My most poignant image of the Six Day War is the photograph of a young Israeli soldier praying at the Kotel, the Western Wall, enveloped in a talit, with an Uzi submachine gun hanging from his shoulder. He had just participated in the most daring and important mission of his life, and yet there he stood, not rejoicing with his unit but quietly immersed in prayer. The connection between the warrior and God is both modern and ancient, for even as we learn in this week's Torah portion, Shoftim, about how to wage war, we are also reminded that Israel did not go to war alone. Before the battle began, the priest gathered the troops together and proclaimed: "Hear, O Israel! You are about to join battle with your enemy. Let not your courage falter. Do not be in fear, or in panic, or in dread of them. For it is Adonai your God who marches with you to do battle for you against your enemy, to bring you victory." (Deuteronomy 20:3-4) Sh'ma Yisrael, "Hear, O Israel," the very same words that defined the relationship between the Israelites and God, were then used to gather the troops around the flagpole, lest anyone imagined that he could wage and win the battle alone.
And yet this image of God as warrior, so striking in Exodus 15 when Moses celebrated the miracle of the parting of the sea, is also disturbing. The strong militaristic language that proclaims victory in the haggadah is balanced by the talmudic passage cited in Megillah 10b in which God weeps for the drowning Egyptians. God may have engineered our liberation from Egypt, but death and destruction are not the point. War and all its consequences must be carefully considered.
We go to war fully cognizant of what might happen; namely, we might not return. That is why we read about those exempt from fighting: those who have built a new house, or planted a vineyard, or just become engaged to marry. (Deuteronomy 20:5-7) These individuals, who have more peaceful pursuits on their mind, would not make the best fighters. But these men also represent a future for the community that is as important as that promised by those protecting the nation's military interests. Our ultimate mission as Jews is to survive and flourish, to build and plant and grow as a people, which are all peaceful pursuits. Sometimes war is necessary in order to pursue peace, but can we be peaceful warriors? Can we take the message and apply it to today's Middle East peace process, which is a verbal battle if not a physical one? If we always have had God with us, on our side, can we find God in the minutia of the deliberations? In the Jerusalem Talmud, Sotah 8:3, we learn that when the Israelites went to war, they carried the broken tablets of the Ten Commandments with them, while the intact ones remained behind. Perhaps those shattered shards are the broken dreams of peace, and perhaps it is our job to find a way to embrace the fragments even as we yearn to make them whole once more.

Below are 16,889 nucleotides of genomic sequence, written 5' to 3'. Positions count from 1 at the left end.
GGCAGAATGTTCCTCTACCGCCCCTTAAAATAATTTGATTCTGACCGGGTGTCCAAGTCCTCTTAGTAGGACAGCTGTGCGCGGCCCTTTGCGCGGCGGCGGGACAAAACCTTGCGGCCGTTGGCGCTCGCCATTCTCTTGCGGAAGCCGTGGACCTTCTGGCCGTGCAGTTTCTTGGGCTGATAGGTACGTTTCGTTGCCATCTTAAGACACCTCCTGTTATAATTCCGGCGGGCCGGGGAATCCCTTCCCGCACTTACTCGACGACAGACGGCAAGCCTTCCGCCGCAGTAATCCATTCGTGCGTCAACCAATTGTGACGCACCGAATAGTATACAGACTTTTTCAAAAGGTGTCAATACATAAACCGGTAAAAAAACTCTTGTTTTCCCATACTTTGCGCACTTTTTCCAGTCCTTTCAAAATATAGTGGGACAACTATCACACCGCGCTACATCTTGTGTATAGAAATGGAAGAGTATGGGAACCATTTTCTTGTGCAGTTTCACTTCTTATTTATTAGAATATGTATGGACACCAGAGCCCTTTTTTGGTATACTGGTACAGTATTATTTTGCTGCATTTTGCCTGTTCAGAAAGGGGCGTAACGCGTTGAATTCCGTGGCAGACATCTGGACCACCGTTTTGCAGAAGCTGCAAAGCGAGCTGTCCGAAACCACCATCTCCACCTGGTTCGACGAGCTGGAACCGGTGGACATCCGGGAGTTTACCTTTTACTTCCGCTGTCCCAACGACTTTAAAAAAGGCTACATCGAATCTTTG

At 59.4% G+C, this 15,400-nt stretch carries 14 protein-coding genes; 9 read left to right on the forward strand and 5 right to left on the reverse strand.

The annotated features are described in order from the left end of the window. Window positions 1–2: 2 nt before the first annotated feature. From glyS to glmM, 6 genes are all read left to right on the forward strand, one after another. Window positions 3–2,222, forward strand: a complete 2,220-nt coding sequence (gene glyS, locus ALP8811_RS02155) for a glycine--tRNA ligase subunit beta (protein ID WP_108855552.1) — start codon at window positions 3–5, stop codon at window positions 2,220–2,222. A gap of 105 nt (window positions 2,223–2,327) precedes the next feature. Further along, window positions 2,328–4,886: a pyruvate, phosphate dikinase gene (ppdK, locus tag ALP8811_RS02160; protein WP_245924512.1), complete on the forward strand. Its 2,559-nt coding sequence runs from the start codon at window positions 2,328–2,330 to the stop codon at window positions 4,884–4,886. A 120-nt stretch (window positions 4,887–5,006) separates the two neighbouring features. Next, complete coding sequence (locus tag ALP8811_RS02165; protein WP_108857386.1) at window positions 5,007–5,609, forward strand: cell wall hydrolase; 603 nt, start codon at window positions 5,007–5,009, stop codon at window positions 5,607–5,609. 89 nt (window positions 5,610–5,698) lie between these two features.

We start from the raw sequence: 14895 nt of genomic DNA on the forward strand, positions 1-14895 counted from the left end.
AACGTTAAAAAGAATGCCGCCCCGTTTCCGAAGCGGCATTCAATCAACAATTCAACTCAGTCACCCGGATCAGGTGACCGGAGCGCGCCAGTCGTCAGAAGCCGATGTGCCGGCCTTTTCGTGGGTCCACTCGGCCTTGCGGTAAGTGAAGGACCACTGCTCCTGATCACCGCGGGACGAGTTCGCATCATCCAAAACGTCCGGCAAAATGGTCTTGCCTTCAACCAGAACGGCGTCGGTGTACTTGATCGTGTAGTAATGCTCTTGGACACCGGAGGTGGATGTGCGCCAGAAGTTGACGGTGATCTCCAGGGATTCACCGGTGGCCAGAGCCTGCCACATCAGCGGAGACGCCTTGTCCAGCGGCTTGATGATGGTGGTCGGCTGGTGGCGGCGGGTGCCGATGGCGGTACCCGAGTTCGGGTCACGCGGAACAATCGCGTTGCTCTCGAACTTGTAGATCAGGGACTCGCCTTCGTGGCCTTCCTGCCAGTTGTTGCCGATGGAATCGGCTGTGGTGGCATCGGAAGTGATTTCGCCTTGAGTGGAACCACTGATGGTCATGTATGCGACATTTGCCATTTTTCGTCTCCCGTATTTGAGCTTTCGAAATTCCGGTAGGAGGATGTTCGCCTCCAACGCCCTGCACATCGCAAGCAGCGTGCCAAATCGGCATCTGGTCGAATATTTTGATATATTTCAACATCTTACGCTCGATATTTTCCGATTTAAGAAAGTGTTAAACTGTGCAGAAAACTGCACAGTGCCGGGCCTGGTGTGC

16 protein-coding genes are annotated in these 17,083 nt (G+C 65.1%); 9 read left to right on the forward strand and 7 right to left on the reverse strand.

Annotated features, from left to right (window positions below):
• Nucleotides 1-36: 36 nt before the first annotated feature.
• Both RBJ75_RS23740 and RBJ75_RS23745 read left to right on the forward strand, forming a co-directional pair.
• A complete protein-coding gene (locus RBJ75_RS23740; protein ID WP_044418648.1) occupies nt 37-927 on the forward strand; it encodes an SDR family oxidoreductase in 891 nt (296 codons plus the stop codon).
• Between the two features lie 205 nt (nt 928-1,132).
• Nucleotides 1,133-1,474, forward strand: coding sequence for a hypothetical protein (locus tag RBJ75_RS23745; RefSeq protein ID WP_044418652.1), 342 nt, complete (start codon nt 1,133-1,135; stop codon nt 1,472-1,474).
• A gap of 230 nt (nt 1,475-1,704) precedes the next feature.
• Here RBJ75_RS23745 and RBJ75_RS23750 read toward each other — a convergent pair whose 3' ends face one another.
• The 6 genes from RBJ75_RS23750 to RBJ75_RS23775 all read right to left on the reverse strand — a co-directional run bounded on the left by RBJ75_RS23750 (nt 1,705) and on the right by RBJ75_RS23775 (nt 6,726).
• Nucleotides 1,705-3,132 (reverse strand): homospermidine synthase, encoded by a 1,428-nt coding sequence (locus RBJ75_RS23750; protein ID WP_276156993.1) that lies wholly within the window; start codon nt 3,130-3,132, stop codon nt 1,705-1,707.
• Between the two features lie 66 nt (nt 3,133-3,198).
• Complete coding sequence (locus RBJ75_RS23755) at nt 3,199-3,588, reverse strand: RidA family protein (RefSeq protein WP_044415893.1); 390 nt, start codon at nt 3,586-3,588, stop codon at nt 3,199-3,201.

Recently I lent a CD to a friend who wanted to see if he liked it before purchasing it. When he returned it to me, he said, "Thanks, I made a copy of it." I was not happy with this response and encouraged him to buy his own CD. After all, didn't he want to support the musician?
The point is: Does it really matter if a friend copies your CD? Does it matter if you download shareware software that says, "If you like this program, please send a check to?" and never send a check? Even before the Internet, it was easy to get music for "free" and to "borrow" things permanently.
As I ponder these seemingly trivial matters, I am drawn to this week's parashah, Shoftim, in which we read the famous phrase, Tzedek, tzedek tirdof, "Justice, justice shall you pursue." (Deuteronomy 16:20) The word justice is connected to the word tzedakah, which means righteousness. We should each pursue what is right.
As a parent, I've faced this issue with regard to child care. Should you pay on or off the books? If you withhold taxes, you pay more and the IRS requires you to perform a lot of work to do so. If you pay off the books, the baby-sitter will take home more cash and you will have less hassle. But what is right? What is just?
The Torah portion begins by requiring us to appoint magistrates and officials. But what standards should we require of our leaders? What do we expect of ourselves? If we are to judge others, then we must also judge ourselves. I believe this portion makes us confront our personal morality. Judaism urges us to choose the path of righteousness. We are required to do what is right and just, whether the path be smooth or bumpy.
And why should we choose tzedek? It is because of our b'rit, our covenant, with God. As we learn from Rabbi Eliezer: "In a place where there is judging, there will be no further judging. In a place where there is not judging, there will be further judging. Therefore, if justice is carried out on earth, no judging will take place in heaven. But if there is no justice below, then there will be judging above." (Deuteronomy Rabbah 5:5)
Tzedek, tzedek, tirdof: Let us undertake to pursue justice in all the aspects of our lives.
Shof'tim, Deuteronomy 16:18–21:9
The Torah: A Modern Commentary, pp. 1,456–1,477; Revised Edition, pp. 1,292–1,315;
The Torah: A Women's Commentary, pp. 1,141–1,164